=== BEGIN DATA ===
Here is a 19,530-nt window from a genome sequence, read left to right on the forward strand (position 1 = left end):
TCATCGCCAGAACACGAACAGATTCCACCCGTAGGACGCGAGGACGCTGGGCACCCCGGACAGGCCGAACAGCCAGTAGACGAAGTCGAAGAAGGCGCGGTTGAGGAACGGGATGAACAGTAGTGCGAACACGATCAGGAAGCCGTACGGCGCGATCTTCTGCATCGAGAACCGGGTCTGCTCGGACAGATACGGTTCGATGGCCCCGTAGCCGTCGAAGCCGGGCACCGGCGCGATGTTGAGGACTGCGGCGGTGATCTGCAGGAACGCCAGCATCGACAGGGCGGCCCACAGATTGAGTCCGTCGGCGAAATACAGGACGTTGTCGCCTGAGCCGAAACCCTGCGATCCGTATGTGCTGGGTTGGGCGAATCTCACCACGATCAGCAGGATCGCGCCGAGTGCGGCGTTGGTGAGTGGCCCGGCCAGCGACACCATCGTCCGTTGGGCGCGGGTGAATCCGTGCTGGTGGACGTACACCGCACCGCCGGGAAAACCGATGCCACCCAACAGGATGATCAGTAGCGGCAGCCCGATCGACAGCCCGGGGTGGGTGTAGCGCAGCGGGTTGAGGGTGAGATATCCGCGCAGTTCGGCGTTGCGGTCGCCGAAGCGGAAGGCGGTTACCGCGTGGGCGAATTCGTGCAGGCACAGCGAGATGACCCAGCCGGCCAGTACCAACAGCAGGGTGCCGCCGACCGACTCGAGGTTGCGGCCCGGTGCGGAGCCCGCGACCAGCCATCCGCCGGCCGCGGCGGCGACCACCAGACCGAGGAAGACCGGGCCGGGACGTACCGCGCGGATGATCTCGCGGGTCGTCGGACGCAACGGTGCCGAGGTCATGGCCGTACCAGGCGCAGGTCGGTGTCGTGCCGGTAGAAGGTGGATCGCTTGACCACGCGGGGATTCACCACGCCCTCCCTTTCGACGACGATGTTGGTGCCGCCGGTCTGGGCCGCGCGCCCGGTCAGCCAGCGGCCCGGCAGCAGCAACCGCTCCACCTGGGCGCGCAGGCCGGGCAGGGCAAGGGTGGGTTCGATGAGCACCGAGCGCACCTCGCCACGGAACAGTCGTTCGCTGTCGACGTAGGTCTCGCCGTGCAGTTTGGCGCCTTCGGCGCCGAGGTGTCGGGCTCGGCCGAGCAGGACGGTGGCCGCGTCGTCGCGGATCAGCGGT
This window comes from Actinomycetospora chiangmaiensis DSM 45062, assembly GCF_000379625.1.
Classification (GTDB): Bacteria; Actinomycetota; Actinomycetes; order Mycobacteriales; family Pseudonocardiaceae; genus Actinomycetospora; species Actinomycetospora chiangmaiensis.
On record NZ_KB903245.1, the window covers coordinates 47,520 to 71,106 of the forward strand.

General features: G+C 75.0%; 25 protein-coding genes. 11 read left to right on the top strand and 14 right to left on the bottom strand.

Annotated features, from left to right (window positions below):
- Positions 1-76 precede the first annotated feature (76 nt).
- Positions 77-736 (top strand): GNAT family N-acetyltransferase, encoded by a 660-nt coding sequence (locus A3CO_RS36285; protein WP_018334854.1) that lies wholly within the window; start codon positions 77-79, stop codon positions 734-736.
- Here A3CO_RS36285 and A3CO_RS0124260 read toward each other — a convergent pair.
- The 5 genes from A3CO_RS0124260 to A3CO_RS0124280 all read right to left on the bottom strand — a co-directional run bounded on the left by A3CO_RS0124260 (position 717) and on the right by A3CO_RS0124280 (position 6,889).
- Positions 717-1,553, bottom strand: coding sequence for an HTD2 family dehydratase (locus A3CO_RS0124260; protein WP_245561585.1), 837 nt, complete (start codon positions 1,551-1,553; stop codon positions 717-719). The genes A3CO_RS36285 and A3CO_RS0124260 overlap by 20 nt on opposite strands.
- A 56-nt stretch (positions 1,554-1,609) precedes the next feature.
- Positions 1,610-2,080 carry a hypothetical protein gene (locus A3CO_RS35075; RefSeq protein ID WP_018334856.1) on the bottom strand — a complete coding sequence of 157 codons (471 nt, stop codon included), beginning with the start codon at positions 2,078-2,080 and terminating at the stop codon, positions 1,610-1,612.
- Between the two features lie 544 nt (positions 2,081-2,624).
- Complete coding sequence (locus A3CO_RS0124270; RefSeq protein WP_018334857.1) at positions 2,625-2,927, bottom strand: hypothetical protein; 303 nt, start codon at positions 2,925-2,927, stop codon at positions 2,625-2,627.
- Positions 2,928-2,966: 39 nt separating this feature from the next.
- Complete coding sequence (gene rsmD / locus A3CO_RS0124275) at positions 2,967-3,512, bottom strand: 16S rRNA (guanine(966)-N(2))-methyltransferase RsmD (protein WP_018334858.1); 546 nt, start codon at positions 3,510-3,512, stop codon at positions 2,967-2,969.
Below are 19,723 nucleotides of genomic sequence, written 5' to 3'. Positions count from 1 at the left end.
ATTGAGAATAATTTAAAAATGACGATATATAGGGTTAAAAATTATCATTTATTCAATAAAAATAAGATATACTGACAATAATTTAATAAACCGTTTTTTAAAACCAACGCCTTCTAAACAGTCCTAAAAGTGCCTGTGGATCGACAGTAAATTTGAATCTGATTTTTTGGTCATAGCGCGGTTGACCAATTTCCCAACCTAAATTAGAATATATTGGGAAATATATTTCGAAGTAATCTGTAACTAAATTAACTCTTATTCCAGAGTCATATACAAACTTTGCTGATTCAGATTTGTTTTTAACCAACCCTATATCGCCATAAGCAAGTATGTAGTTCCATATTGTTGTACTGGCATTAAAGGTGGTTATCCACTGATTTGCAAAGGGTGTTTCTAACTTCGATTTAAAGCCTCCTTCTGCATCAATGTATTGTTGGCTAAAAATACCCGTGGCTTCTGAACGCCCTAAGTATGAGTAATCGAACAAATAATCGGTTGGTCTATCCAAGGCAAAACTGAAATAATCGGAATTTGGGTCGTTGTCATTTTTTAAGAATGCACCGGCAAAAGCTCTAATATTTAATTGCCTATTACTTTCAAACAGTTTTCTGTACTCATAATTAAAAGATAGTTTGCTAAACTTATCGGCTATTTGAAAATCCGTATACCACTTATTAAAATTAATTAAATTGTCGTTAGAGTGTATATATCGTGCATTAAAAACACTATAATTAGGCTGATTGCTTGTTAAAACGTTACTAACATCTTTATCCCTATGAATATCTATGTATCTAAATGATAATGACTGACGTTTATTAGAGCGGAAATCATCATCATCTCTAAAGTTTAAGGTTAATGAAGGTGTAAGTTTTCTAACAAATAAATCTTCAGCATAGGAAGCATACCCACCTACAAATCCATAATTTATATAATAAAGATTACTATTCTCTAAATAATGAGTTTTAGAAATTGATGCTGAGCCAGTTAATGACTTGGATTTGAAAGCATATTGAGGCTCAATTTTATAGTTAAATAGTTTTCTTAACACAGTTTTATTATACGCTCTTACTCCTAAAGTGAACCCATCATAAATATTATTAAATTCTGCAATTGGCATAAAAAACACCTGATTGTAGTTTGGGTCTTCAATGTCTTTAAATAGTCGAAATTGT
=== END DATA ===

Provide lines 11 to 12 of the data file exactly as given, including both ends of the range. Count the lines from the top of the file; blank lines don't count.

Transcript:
- The 5 genes from A3CO_RS0124260 to A3CO_RS0124280 all read right to left on the bottom strand — a co-directional run bounded on the left by A3CO_RS0124260 (position 717) and on the right by A3CO_RS0124280 (position 6,889).
- Positions 717-1,553, bottom strand: coding sequence for an HTD2 family dehydratase (locus A3CO_RS0124260; protein WP_245561585.1), 837 nt, complete (start codon positions 1,551-1,553; stop codon positions 717-719). The genes A3CO_RS36285 and A3CO_RS0124260 overlap by 20 nt on opposite strands.